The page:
Staff received regular one to one supervision from a member of the management team which made them feel supported and valued. People received support they needed to eat and drink sufficient quantities and their health needs were well catered for with appropriate referrals made to external health professionals when needed. Staff explained to people by various means what was happening and obtained their consent before they provided day-to-day care and support. The environment was appropriate to meet people’s needs.

People and their relatives complimented the staff team for being kind and caring. Staff were knowledgeable about individuals' care and support needs and preferences and people had been involved in the planning of their care as much as they were able. Relatives told us that visitors to the home were encouraged at any time of the day.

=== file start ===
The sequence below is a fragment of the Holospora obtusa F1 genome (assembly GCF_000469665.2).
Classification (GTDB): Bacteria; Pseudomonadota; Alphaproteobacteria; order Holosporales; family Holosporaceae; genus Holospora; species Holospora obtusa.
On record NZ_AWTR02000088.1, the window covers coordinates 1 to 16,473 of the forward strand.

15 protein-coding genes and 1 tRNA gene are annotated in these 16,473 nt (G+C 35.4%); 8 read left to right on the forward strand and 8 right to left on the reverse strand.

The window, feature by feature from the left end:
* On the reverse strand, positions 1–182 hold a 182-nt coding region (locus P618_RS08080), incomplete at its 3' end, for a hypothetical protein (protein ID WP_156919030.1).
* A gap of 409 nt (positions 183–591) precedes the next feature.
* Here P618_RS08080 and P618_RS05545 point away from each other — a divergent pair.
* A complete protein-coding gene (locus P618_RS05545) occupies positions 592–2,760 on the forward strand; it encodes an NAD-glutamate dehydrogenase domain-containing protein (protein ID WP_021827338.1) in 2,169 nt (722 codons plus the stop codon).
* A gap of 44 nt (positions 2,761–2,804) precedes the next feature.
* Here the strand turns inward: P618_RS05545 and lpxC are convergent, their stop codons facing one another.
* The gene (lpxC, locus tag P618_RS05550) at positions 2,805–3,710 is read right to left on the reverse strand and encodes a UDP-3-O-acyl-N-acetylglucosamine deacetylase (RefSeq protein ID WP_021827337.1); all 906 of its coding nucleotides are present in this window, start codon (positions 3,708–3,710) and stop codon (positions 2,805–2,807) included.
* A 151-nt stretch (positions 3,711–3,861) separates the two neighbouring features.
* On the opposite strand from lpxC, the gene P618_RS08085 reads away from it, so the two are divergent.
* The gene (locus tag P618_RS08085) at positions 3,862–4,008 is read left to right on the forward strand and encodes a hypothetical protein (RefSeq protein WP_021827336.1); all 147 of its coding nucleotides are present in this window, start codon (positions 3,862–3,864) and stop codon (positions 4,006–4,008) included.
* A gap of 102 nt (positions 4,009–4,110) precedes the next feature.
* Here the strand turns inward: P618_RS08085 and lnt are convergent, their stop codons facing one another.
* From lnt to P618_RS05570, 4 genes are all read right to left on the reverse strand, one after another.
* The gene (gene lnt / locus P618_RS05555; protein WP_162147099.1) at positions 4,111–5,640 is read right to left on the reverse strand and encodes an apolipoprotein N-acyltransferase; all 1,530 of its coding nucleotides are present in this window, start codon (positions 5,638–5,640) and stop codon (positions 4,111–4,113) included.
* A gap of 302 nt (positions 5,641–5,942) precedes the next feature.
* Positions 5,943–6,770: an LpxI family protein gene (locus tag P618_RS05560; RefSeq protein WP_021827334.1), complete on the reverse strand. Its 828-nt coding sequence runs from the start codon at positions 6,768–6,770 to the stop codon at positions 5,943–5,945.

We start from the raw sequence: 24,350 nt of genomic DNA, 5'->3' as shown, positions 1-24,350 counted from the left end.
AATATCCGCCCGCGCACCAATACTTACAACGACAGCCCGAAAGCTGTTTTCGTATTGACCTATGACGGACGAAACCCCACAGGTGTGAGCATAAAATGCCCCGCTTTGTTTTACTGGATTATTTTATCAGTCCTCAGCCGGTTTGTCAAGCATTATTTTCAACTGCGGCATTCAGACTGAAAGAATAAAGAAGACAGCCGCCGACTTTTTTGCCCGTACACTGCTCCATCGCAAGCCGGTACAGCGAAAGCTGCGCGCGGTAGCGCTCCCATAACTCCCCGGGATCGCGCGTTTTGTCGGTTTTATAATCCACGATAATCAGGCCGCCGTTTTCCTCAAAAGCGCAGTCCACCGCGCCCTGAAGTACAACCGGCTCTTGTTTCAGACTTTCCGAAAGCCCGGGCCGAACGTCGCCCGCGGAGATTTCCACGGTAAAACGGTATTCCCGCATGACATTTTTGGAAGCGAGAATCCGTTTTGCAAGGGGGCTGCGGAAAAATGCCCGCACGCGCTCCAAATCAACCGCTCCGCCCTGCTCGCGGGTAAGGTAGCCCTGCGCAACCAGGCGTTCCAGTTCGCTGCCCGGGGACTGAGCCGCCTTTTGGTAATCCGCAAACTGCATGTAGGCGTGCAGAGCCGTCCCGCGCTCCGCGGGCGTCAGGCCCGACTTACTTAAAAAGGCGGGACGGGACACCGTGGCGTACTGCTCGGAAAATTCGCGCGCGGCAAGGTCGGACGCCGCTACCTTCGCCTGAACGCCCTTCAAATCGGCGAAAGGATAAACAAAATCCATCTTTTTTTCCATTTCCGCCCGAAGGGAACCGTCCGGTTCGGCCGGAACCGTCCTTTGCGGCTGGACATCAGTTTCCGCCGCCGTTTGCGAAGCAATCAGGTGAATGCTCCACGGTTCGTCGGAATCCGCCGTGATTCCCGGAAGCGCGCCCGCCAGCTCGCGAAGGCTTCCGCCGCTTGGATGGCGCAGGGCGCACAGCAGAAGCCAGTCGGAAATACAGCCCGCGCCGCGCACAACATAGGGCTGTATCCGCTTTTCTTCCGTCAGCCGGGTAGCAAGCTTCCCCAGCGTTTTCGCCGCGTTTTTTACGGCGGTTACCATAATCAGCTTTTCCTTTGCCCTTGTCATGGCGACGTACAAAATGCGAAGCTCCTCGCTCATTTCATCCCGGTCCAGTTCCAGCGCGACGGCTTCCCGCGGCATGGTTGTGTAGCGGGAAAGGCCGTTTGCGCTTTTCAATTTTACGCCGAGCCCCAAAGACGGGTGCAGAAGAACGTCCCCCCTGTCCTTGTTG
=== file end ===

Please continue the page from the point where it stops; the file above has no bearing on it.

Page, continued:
The provider had arrangements to receive feedback from people who used the service, their relatives, external stakeholders and staff members about the services provided. People’s relatives were confident to raise anything that concerned them with staff or management and were satisfied that they would be listened to.

There was an open and respectful culture in the home and relatives and staff were comfortable to speak with the registered manager if they had a concern. The provider had arrangements to regularly monitor health and safety and the quality of the care and support provided for people who used the service.

Inspection carried out on 29 October 2015

During a routine inspection

We carried out an unannounced inspection on 29 October 2015. The home is registered for six people. At the time of our inspection, there were four people living at the home.